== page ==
The Auto Channel
The Largest Independent Automotive Research Resource
The Largest Independent Automotive Research Resource
Official Website of the New Car Buyer

Tracks: Racing the Sun – Book Review By Steve Purdy


Tracks: Racing the Sun
A Novel by Sandro Martini
Aurora Metro Books – UK

Reviewed By Steve Purdy
Michigan Bureau
The Auto Channel

Historical fiction is great fun because it can flesh out and add vivid color to subjects already partially familiar, in this case the early days of motor racing in Europe. Tracks is a great read for those who have some familiarity with the cars, the racing venues and the heroic men who drove balls-to-the-wall in search of fame, fortune and respect. I predict it will also be a great read for many others who would like to immerse themselves in the decade before WWII soaking up the politics, economic strife and cultural ambiance of this Euro-centric sport that took the lives of many great men.

Can we call men like Tazio Nuvolari, Achille Varzi, Rudi Caracciola and Bernd Rosemeyer heroes because they had the courage to drive crude (by modern standards) race cars blindingly fast while indulging their lust for adrenalin? The author notes that they “risked their lives for money and glory in a sport that had a mortality rate higher than WWI flying aces.” But, it was not just personal glory they were after. They often carried the banner of nationalism representing their respective countries and governments, particularly as the 1930s saw serious political rivalries and alliances in Europe.

Remarkable drama in the personal lives of the key players in this story include morphine addiction, broken romance, political intrigue, bitter on- and off-track rivalries, and clashes of big egos among the racers and those around them. Motor racing was a huge spectator sport in the 1930s and people identified with their own flawed and larger-than-life heroes. The two Italians and two Germans listed above are the key racing figures in this story but Tracks also explores the who built the cars (Enzo Ferrari, for example) a doctor who presided over the injuries and addictions, business people who managed the racing programs and even an Fascist Italian government official who attempts to control the business.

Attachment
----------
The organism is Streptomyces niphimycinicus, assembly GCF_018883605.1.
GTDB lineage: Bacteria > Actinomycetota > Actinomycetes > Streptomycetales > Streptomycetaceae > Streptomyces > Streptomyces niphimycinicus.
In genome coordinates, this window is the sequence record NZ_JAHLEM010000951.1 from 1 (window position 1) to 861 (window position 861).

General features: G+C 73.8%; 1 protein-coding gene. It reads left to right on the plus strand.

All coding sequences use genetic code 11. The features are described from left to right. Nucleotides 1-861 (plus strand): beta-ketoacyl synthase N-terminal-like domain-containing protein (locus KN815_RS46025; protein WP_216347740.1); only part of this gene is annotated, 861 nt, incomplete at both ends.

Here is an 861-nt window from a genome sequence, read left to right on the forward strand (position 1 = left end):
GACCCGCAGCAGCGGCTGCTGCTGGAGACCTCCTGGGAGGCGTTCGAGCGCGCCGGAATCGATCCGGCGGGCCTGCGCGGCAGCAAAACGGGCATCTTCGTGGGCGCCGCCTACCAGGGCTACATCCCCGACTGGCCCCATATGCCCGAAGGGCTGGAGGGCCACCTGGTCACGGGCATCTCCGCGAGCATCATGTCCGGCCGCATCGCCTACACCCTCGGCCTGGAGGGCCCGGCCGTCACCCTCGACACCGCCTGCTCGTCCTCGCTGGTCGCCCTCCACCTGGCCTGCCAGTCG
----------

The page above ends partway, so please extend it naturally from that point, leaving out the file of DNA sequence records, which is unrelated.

Detailed descriptions of the race venues, like the Neurburgring, will make you feel you were there. These dangerous early races were mostly run on public roads in Italy, Sicily, Germany and even North Africa with spectators lining the roads at great risk of being killed themselves when a car would suddenly go out of control. We figuratively sit in the cars as these tenacious drivers risk their lives on mountain roads enduring long hours behind the wheel of these quirky and explosive cars.

We get a great sense of the racecars as well as Alfa, Maserati, Ferrari and Auto Union fought for supremacy on the track. The author includes enough detail of the specific cars, their powertrains, style and design to accommodate historical accuracy without including so much as to overwhelm those less interested in the details of the car’s construction.

Author Sandro Martini, a seasoned journalist who has worked on three continents and now lives near New York City, spent more than a decade immersed in this rich history developing a free-flowing story using a variety of narrators. The essence of the story comes from a fictional racing journalist who covered the sport first hand and now is being pursued tenaciously by a later generation journalist trying to make sense of it all. Even their relationship becomes a part of the story. The fast-paced dialog Martini creates punctuates the story with great skill and balance.

This is not an easy read as the narration jumps back and forth between storytellers, and the story itself is complex. You must pay attention to keep up and on course. It might be one of those books you’ll want to read twice, as one of my colleagues noted when reviewing the book. He did and I think I will too.

Tracks: Racing the Sun is a novel I can recommend for those who love motor racing and the rich history of the sport. I’ll never know where the historical accuracy ends and fictional enhancements begin, nor do I care very much. I just loved the whole package.

ęSteve Purdy, Shunpiker Productions, All Rights Reserved